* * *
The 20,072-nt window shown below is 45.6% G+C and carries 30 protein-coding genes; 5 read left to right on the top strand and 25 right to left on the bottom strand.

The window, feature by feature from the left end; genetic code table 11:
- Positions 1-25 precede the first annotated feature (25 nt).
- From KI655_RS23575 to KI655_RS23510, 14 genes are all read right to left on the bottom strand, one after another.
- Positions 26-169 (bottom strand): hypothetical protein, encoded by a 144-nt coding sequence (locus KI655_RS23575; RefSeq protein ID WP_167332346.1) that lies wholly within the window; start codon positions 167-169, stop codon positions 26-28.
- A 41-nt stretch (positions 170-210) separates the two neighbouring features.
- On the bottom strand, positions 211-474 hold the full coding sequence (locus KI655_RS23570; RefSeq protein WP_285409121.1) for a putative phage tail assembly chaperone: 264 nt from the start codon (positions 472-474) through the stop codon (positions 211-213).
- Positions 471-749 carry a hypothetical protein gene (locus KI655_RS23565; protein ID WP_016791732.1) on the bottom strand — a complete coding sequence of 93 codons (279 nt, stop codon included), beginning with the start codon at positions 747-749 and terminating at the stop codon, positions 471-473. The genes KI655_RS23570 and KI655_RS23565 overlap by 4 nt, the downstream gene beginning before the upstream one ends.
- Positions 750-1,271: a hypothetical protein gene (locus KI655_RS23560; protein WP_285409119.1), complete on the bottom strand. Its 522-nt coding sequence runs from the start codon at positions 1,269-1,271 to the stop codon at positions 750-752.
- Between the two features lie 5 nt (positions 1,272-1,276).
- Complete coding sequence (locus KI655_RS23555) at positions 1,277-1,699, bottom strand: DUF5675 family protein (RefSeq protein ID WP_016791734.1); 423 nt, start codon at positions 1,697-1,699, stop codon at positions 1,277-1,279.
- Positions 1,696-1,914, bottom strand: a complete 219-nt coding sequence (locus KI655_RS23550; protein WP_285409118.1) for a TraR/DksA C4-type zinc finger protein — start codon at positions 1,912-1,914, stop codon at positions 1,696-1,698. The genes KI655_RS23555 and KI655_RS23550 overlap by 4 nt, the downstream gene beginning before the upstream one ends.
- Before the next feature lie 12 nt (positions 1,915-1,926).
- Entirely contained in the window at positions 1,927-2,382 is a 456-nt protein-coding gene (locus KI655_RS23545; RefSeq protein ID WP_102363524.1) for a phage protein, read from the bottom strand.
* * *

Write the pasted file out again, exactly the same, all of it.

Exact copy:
The 20,072-nt window shown below is 45.6% G+C and carries 30 protein-coding genes; 5 read left to right on the top strand and 25 right to left on the bottom strand.

The window, feature by feature from the left end; genetic code table 11:
- Positions 1-25 precede the first annotated feature (25 nt).
- From KI655_RS23575 to KI655_RS23510, 14 genes are all read right to left on the bottom strand, one after another.
- Positions 26-169 (bottom strand): hypothetical protein, encoded by a 144-nt coding sequence (locus KI655_RS23575; RefSeq protein ID WP_167332346.1) that lies wholly within the window; start codon positions 167-169, stop codon positions 26-28.
- A 41-nt stretch (positions 170-210) separates the two neighbouring features.
- On the bottom strand, positions 211-474 hold the full coding sequence (locus KI655_RS23570; RefSeq protein WP_285409121.1) for a putative phage tail assembly chaperone: 264 nt from the start codon (positions 472-474) through the stop codon (positions 211-213).
- Positions 471-749 carry a hypothetical protein gene (locus KI655_RS23565; protein ID WP_016791732.1) on the bottom strand — a complete coding sequence of 93 codons (279 nt, stop codon included), beginning with the start codon at positions 747-749 and terminating at the stop codon, positions 471-473. The genes KI655_RS23570 and KI655_RS23565 overlap by 4 nt, the downstream gene beginning before the upstream one ends.
- Positions 750-1,271: a hypothetical protein gene (locus KI655_RS23560; protein WP_285409119.1), complete on the bottom strand. Its 522-nt coding sequence runs from the start codon at positions 1,269-1,271 to the stop codon at positions 750-752.
- Between the two features lie 5 nt (positions 1,272-1,276).
- Complete coding sequence (locus KI655_RS23555) at positions 1,277-1,699, bottom strand: DUF5675 family protein (RefSeq protein ID WP_016791734.1); 423 nt, start codon at positions 1,697-1,699, stop codon at positions 1,277-1,279.
- Positions 1,696-1,914, bottom strand: a complete 219-nt coding sequence (locus KI655_RS23550; protein WP_285409118.1) for a TraR/DksA C4-type zinc finger protein — start codon at positions 1,912-1,914, stop codon at positions 1,696-1,698. The genes KI655_RS23555 and KI655_RS23550 overlap by 4 nt, the downstream gene beginning before the upstream one ends.
- Before the next feature lie 12 nt (positions 1,915-1,926).
- Entirely contained in the window at positions 1,927-2,382 is a 456-nt protein-coding gene (locus KI655_RS23545; RefSeq protein ID WP_102363524.1) for a phage protein, read from the bottom strand.